Thursday, December 15, 2022

Connecting Mitigation Plans and THIRA/SPR for Increased Resilience

 

 

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Connecting Mitigation Plans and THIRA/SPR for Increased Resilience

A hazard mitigation plan guides state, local, tribal, and territorial (SLTT) government decision makers on investments in long-term actions that reduce risk to natural hazards. A Threat and Hazard Identification and Risk Assessment (THIRA)/Stakeholder Preparedness Review (SPR) helps communities better understand how prepared they are and how to address vulnerabilities.  

Both processes are key tools to reducing risk. While each process has distinct purposes and requirements, there are some similarities. Streamlining these processes will lead to less duplication and greater use of these products.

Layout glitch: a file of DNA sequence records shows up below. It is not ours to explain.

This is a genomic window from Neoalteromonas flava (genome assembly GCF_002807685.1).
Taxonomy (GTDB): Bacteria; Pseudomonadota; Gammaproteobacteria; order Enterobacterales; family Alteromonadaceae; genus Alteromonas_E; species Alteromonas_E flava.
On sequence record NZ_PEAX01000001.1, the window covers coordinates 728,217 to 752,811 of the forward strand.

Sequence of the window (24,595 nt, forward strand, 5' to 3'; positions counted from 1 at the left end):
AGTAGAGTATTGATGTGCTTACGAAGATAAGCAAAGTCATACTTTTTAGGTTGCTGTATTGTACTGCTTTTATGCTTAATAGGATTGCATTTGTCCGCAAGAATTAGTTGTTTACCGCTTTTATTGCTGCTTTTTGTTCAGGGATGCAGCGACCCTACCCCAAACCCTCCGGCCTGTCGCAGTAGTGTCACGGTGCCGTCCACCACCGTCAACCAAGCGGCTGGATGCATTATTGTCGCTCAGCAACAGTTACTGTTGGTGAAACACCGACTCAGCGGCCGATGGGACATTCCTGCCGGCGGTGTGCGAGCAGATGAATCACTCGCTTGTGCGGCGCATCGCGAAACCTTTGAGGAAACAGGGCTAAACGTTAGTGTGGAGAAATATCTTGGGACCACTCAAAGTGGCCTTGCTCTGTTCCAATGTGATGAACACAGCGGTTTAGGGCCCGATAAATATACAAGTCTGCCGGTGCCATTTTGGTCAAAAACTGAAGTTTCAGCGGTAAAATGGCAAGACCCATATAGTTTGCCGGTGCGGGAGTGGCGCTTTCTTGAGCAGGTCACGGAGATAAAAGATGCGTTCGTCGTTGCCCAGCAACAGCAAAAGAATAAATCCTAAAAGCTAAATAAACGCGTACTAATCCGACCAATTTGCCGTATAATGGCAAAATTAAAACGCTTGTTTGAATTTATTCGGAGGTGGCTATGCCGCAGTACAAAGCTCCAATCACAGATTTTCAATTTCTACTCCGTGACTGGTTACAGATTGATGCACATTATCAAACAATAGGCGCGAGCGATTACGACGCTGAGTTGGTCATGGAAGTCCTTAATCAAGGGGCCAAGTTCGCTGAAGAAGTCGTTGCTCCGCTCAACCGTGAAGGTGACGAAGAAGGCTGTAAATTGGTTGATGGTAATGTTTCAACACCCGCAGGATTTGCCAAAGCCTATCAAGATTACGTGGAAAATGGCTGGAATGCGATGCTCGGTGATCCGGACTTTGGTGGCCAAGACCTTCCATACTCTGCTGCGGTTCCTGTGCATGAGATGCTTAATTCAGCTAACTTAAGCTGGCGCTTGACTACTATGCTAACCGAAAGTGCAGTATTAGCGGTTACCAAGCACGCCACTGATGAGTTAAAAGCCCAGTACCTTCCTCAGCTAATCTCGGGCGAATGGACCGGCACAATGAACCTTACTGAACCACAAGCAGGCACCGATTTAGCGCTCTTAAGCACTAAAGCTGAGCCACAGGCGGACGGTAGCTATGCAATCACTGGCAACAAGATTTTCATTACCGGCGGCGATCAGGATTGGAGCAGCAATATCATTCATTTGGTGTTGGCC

FEMA’s job aid “Increasing Resilience Using THIRA/SPR and Mitigation Planning ” outlines the similarities between the two processes. It shows how to align the processes through seven unified steps:  

  • Involvement Across the Planning Area  
  • Threat and Hazard Identification  
  • Risk Assessment  
  • Develop Capability Targets 
  • Identify Gaps 
  • Develop, Prioritize and Operationalize Strategies  
  • Monitor and Adjust 

There are opportunities for alignment as SLTT governments work to update mitigation plans and THIRA/SPR. THIRA/SPR submissions are due annually by Dec. 31. Mitigation plans are updated every five years. In 2023, 34 mitigation plans will be updated. 

FEMA encourages SLTT governments to use the job aid to help with updates, identify mitigation capability gaps, and coordinate efforts to build resilience. Working together can reduce duplication, effort and time.  

Visit FEMA’s National Risk and Capability Assessment | FEMA.gov and Hazard Mitigation Planning | FEMA.gov to learn more.   

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